If only Mister Ed could talk now
It’s almost as complicated as the Anna Nicole Smith situation and it involves another deceased Hollywood star -- the late horse Mister Ed, star of the 1960s sitcom of the same name.
Homebuilder Todd Carroll, who owns the Tahlequah, Okla., site where some say Ed is buried, has built a 1,000-pound granite monument to the horse.
And now he wants to cash in on the creature’s fame and build a subdivision on the 16-acre site with the entrance going past the monument. One possible name for the subdivision: Ed Stone.
But is Mister Ed really buried there?
Some neighbors say yes, the newspaper the Oklahoman reported, but some Internet sources say the horse that is buried there was used only in publicity shots. Equine actors have stand-ins too.
It would be nice if the matter could be cleared up by Mister Ed, who had the ability to speak on his TV show, but of course he’s not available, having died in 1969.
A representative of Alan Young, who portrayed Mister Ed’s owner, Wilbur Post, on the TV show, said the horse died in Burbank, was cremated and had his ashes spread there, the Oklahoman reported.
Mister Ed’s real name, by the way, was Bamboo Harvester, but let’s not make the story any more complicated than it is.
Unclear on the concept: At a beach resort in the Philippines, Jo Quinio of Glendale saw a sign that must have been posted by a delusional gardener (see photo).
Unusual Names Department: Driving through East L.A., I noticed a recreational area with a moniker that might not appeal to some over-protective parents -- Hazard Park.
Actually, the name doesn’t mean it’s a nest of possible accidents: It’s a tribute to 19th century L.A. Mayor Henry Hazard.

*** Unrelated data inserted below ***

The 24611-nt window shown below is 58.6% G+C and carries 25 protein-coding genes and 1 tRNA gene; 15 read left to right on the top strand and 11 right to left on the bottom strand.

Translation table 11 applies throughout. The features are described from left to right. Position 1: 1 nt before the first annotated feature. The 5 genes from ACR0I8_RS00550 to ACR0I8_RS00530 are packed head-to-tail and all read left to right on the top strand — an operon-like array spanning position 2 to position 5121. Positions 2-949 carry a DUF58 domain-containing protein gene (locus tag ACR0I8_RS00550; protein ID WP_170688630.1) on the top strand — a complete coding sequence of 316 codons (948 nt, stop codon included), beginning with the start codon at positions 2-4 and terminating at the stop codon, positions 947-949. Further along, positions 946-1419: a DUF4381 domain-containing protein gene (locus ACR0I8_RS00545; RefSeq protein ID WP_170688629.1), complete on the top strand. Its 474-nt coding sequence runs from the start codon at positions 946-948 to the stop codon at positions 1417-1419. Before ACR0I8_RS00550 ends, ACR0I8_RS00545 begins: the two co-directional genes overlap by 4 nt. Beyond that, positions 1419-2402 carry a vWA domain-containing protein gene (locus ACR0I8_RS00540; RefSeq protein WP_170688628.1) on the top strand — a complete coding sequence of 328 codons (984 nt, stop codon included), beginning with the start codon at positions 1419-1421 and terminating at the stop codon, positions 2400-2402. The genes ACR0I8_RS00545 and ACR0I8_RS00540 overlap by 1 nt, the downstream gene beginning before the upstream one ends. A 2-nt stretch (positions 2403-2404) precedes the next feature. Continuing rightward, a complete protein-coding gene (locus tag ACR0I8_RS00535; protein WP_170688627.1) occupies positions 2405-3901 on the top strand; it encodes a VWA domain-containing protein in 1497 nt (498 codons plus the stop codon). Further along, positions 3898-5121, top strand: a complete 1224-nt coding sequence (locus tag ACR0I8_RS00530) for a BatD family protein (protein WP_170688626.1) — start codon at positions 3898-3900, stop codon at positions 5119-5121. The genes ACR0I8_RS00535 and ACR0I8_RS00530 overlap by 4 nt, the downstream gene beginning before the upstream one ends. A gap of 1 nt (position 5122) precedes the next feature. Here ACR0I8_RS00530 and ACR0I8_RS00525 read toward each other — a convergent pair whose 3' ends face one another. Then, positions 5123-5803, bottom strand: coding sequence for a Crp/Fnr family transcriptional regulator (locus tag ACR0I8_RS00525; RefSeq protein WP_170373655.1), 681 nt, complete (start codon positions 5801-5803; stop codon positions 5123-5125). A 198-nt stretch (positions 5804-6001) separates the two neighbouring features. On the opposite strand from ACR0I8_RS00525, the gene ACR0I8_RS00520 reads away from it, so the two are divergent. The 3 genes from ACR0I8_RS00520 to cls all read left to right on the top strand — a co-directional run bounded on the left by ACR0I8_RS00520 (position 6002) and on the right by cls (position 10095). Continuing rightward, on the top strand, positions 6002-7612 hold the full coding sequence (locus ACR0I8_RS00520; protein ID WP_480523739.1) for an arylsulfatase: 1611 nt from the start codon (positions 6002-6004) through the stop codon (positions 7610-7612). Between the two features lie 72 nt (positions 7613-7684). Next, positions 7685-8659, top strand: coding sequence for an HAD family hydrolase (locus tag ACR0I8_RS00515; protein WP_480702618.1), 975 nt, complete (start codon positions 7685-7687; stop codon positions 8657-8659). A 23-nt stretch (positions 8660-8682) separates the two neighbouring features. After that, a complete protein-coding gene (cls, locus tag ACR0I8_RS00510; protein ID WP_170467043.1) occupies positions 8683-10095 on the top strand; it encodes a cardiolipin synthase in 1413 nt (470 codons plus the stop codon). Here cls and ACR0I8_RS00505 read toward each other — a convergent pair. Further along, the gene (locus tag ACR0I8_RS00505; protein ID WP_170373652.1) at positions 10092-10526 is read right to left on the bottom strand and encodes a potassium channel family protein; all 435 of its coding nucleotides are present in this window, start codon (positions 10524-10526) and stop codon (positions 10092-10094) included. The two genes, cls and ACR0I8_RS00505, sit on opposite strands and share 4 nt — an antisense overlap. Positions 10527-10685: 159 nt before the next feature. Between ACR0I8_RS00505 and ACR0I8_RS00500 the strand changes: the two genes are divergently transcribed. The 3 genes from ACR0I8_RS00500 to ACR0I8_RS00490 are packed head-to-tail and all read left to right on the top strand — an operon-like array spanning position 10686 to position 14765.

Even more eye-catching is Two Strike Park in La Crescenta, which sounds like an exercise area for people with two criminal convictions. Actually, it was given that name by 1940s actor Dennis Morgan, who raised funds for the park and felt that any kid who had to play in the street “had two strikes against him” (see photos).
Fowl-play file: In his “Community Scanner” column in Long Beach’s Beachcomber newspaper, Steve Propes recounted how a duck waddled into a pet store “with a 43-year-old woman to buy some crickets for food -- for the duck, not the woman.”
Meanwhile, the woman’s male companion was allegedly swiping items from a nearby linen store.
“As the thief ran to his car,” Propes wrote, “a security guard gave chase, the man gunning the engine as the woman with the duck was getting in. She dropped the duck.”
A pet store employee who came to the assistance of the duck suffered an ankle injury, but the duck emerged unscathed. The couple were arrested.
miscelLAny: Riverside County public defender Mary Ann Galante heard it from a colleague in Santa Clara County: A defendant who was supposed to attend a court-ordered class handed the judge proof that he had been present for the required sessions on Feb. 29, 30 and 31.
Steve Harvey can be reached at (800) LATIMES, Ext. 77083; by fax at (213) 237-4712; by mail at Metro, L.A. Times, 202 W. 1st St., L.A. 90012; and by e-mail at firstname.lastname@example.org.